E-Solicitations, its five-year-old Web
portal, to solicit business opportunities
costing more than $25,000. These can
range from painting or repair projects to
the installation of lighting at bases.
Potential contractors can view the details
of a project, get the information needed to
submit a bid and view results.

"It is expanding the concept of
e-procurement and streamlining the
process," says Robert Little, senior
associate counsel for acquisition at the
Naval Facilities Engineering Command
in Washington.

As federal agencies adopt the technology
and become accustomed to e-procurement,
the savings and efficiency gains will grow.
According to e-procurement analyst
Morrison, huge opportunities remain, and
the federal government has only begun to
scratch the surface.

"Government is becoming more
sophisticated with its use of e-procurement
technology," Morrison says. "Systems are
becoming simpler and more powerful, and
are offering a greater return on investment
all the time. It's up to agencies to tap into
those opportunities."


Setting up an effective e-procurement system
can present formidable challenges. Interviews
with e-procurement experts yield five major factors
that organizations must focus on to achieve
e-buying success:


A purchasing organization must oversee how it
publishes and presents information. Oversight
includes setting standards for keeping electronic
information up to date and requires ongoing attention
to ensure that information is displayed optimally to
make e-procurement a simple proposition.


An enterprise must focus on integrating
e-procurement into overall business processes,
with a focus on speed and performance across
internal departments and the supply chain. This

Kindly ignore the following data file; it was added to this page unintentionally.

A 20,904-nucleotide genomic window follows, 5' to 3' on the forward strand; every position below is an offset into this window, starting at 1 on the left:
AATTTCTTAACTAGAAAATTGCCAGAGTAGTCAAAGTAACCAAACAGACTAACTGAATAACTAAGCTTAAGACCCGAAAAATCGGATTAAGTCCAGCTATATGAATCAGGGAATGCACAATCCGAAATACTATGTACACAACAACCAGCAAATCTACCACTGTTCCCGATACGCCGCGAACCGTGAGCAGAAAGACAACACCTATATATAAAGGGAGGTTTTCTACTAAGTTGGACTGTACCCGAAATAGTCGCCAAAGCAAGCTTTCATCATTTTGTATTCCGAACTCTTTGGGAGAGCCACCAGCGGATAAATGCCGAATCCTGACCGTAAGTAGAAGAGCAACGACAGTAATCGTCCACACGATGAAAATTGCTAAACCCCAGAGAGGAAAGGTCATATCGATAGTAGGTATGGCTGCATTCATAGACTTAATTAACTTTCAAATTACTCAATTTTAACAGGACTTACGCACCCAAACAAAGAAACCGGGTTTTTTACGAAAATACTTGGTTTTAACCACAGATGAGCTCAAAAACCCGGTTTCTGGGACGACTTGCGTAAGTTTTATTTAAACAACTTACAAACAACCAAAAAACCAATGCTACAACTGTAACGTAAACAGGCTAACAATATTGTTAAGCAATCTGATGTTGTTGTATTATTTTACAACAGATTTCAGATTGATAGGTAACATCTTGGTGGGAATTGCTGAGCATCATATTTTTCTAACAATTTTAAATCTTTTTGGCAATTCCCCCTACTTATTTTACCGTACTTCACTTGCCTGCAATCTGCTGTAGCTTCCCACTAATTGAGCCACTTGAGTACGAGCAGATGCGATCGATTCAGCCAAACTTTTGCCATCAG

requires an effective network and software that
can route purchase orders, requisitions and
approvals quickly and efficiently.


By tying together various systems, an organization
can optimize digital purchasing to better manage
inventory, purchasing, finance and other tasks. In
many instances, this requires links between legacy
systems and modern e-business solutions. When
done right, it creates functional connectivity
throughout the organization.


A purchasing organization must manage supplier
relationships effectively. It must ensure that new
processes and systems work well for key suppliers,
while providing advantages and gains for all the
players in the procurement process.


By tapping into the data generated by a digital
purchasing system, a purchasing department
can better manage suppliers, secure better
pricing, handle audits and planning, anticipate
availability problems and improve the overall
purchasing process.


Typical purchased goods,
including office supplies:
15% to 20%


Chemicals and adhesives:
15% to 20%

Corrugated paperboard:
Up to 32%

Metals and machinery

Maintenance, repair and

Source: AMR Research